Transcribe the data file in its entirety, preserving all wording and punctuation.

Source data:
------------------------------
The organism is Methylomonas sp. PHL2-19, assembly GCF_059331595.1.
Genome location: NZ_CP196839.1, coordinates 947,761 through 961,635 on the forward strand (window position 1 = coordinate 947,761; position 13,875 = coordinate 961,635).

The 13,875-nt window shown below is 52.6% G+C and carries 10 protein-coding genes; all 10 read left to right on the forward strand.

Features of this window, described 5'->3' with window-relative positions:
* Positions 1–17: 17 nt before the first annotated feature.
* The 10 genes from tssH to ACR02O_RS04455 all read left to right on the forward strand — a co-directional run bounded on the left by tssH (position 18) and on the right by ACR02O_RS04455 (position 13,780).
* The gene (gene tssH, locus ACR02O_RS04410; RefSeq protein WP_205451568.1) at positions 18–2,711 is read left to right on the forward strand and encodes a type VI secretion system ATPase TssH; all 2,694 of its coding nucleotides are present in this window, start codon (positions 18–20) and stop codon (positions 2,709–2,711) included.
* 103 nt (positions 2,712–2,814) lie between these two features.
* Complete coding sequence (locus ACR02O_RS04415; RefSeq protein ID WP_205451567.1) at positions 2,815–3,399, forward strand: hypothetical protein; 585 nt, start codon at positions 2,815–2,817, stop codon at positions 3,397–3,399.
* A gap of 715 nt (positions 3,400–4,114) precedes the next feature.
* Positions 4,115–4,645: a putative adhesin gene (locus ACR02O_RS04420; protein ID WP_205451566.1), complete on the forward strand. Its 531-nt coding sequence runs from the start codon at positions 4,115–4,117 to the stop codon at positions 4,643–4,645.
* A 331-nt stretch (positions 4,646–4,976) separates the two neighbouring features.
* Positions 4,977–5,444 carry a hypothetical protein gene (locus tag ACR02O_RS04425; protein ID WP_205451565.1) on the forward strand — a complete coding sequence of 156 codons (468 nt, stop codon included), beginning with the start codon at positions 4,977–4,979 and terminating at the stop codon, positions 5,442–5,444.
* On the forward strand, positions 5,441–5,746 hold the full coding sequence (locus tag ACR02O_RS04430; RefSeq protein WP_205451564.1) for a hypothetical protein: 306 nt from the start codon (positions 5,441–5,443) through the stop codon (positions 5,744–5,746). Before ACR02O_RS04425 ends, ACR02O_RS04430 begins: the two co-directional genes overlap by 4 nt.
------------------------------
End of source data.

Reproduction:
The organism is Methylomonas sp. PHL2-19, assembly GCF_059331595.1.
Genome location: NZ_CP196839.1, coordinates 947,761 through 961,635 on the forward strand (window position 1 = coordinate 947,761; position 13,875 = coordinate 961,635).

The 13,875-nt window shown below is 52.6% G+C and carries 10 protein-coding genes; all 10 read left to right on the forward strand.

Features of this window, described 5'->3' with window-relative positions:
* Positions 1–17: 17 nt before the first annotated feature.
* The 10 genes from tssH to ACR02O_RS04455 all read left to right on the forward strand — a co-directional run bounded on the left by tssH (position 18) and on the right by ACR02O_RS04455 (position 13,780).
* The gene (gene tssH, locus ACR02O_RS04410; RefSeq protein WP_205451568.1) at positions 18–2,711 is read left to right on the forward strand and encodes a type VI secretion system ATPase TssH; all 2,694 of its coding nucleotides are present in this window, start codon (positions 18–20) and stop codon (positions 2,709–2,711) included.
* 103 nt (positions 2,712–2,814) lie between these two features.
* Complete coding sequence (locus ACR02O_RS04415; RefSeq protein ID WP_205451567.1) at positions 2,815–3,399, forward strand: hypothetical protein; 585 nt, start codon at positions 2,815–2,817, stop codon at positions 3,397–3,399.
* A gap of 715 nt (positions 3,400–4,114) precedes the next feature.
* Positions 4,115–4,645: a putative adhesin gene (locus ACR02O_RS04420; protein ID WP_205451566.1), complete on the forward strand. Its 531-nt coding sequence runs from the start codon at positions 4,115–4,117 to the stop codon at positions 4,643–4,645.
* A 331-nt stretch (positions 4,646–4,976) separates the two neighbouring features.
* Positions 4,977–5,444 carry a hypothetical protein gene (locus tag ACR02O_RS04425; protein ID WP_205451565.1) on the forward strand — a complete coding sequence of 156 codons (468 nt, stop codon included), beginning with the start codon at positions 4,977–4,979 and terminating at the stop codon, positions 5,442–5,444.
* On the forward strand, positions 5,441–5,746 hold the full coding sequence (locus tag ACR02O_RS04430; RefSeq protein WP_205451564.1) for a hypothetical protein: 306 nt from the start codon (positions 5,441–5,443) through the stop codon (positions 5,744–5,746). Before ACR02O_RS04425 ends, ACR02O_RS04430 begins: the two co-directional genes overlap by 4 nt.